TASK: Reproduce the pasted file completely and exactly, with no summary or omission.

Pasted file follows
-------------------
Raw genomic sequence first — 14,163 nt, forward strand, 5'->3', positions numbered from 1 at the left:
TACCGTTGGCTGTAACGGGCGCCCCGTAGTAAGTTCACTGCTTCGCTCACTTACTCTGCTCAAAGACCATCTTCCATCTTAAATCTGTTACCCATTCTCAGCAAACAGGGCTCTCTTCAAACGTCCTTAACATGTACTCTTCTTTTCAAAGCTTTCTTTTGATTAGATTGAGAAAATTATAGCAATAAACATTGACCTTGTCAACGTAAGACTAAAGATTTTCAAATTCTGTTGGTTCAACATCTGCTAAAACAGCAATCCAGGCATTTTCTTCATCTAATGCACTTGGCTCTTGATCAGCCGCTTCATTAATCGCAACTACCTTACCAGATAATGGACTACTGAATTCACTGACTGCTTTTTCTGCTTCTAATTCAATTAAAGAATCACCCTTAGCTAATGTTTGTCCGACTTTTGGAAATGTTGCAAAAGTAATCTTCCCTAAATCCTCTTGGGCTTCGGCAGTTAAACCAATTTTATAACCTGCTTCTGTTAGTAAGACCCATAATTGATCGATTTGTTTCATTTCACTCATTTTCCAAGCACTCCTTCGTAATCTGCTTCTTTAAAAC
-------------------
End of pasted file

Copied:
Raw genomic sequence first — 14,163 nt, forward strand, 5'->3', positions numbered from 1 at the left:
TACCGTTGGCTGTAACGGGCGCCCCGTAGTAAGTTCACTGCTTCGCTCACTTACTCTGCTCAAAGACCATCTTCCATCTTAAATCTGTTACCCATTCTCAGCAAACAGGGCTCTCTTCAAACGTCCTTAACATGTACTCTTCTTTTCAAAGCTTTCTTTTGATTAGATTGAGAAAATTATAGCAATAAACATTGACCTTGTCAACGTAAGACTAAAGATTTTCAAATTCTGTTGGTTCAACATCTGCTAAAACAGCAATCCAGGCATTTTCTTCATCTAATGCACTTGGCTCTTGATCAGCCGCTTCATTAATCGCAACTACCTTACCAGATAATGGACTACTGAATTCACTGACTGCTTTTTCTGCTTCTAATTCAATTAAAGAATCACCCTTAGCTAATGTTTGTCCGACTTTTGGAAATGTTGCAAAAGTAATCTTCCCTAAATCCTCTTGGGCTTCGGCAGTTAAACCAATTTTATAACCTGCTTCTGTTAGTAAGACCCATAATTGATCGATTTGTTTCATTTCACTCATTTTCCAAGCACTCCTTCGTAATCTGCTTCTTTAAAAC